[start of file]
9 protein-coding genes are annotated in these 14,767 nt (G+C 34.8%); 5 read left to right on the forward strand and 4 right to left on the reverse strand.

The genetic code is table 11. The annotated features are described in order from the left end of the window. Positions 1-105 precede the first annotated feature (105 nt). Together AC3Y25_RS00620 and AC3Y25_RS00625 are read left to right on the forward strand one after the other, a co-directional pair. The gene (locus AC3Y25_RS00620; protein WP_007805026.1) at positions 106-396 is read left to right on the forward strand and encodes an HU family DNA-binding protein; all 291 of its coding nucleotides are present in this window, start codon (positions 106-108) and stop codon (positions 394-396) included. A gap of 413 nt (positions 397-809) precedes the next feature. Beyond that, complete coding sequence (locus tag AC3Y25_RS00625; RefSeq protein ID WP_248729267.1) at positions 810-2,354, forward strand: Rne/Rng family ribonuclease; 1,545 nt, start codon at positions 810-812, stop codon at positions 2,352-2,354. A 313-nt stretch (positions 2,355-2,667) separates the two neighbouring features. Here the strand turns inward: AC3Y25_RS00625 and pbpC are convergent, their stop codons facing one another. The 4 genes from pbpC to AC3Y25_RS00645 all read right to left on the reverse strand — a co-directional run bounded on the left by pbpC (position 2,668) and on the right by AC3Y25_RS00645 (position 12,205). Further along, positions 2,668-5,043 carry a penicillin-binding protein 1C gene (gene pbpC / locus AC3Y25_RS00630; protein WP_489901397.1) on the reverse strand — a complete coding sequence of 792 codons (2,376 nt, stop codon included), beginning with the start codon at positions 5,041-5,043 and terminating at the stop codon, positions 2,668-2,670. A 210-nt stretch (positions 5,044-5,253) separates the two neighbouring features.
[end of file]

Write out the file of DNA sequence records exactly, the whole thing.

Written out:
9 protein-coding genes are annotated in these 14,767 nt (G+C 34.8%); 5 read left to right on the forward strand and 4 right to left on the reverse strand.

The genetic code is table 11. The annotated features are described in order from the left end of the window. Positions 1-105 precede the first annotated feature (105 nt). Together AC3Y25_RS00620 and AC3Y25_RS00625 are read left to right on the forward strand one after the other, a co-directional pair. The gene (locus AC3Y25_RS00620; protein WP_007805026.1) at positions 106-396 is read left to right on the forward strand and encodes an HU family DNA-binding protein; all 291 of its coding nucleotides are present in this window, start codon (positions 106-108) and stop codon (positions 394-396) included. A gap of 413 nt (positions 397-809) precedes the next feature. Beyond that, complete coding sequence (locus tag AC3Y25_RS00625; RefSeq protein ID WP_248729267.1) at positions 810-2,354, forward strand: Rne/Rng family ribonuclease; 1,545 nt, start codon at positions 810-812, stop codon at positions 2,352-2,354. A 313-nt stretch (positions 2,355-2,667) separates the two neighbouring features. Here the strand turns inward: AC3Y25_RS00625 and pbpC are convergent, their stop codons facing one another. The 4 genes from pbpC to AC3Y25_RS00645 all read right to left on the reverse strand — a co-directional run bounded on the left by pbpC (position 2,668) and on the right by AC3Y25_RS00645 (position 12,205). Further along, positions 2,668-5,043 carry a penicillin-binding protein 1C gene (gene pbpC / locus AC3Y25_RS00630; protein WP_489901397.1) on the reverse strand — a complete coding sequence of 792 codons (2,376 nt, stop codon included), beginning with the start codon at positions 5,041-5,043 and terminating at the stop codon, positions 2,668-2,670. A 210-nt stretch (positions 5,044-5,253) separates the two neighbouring features.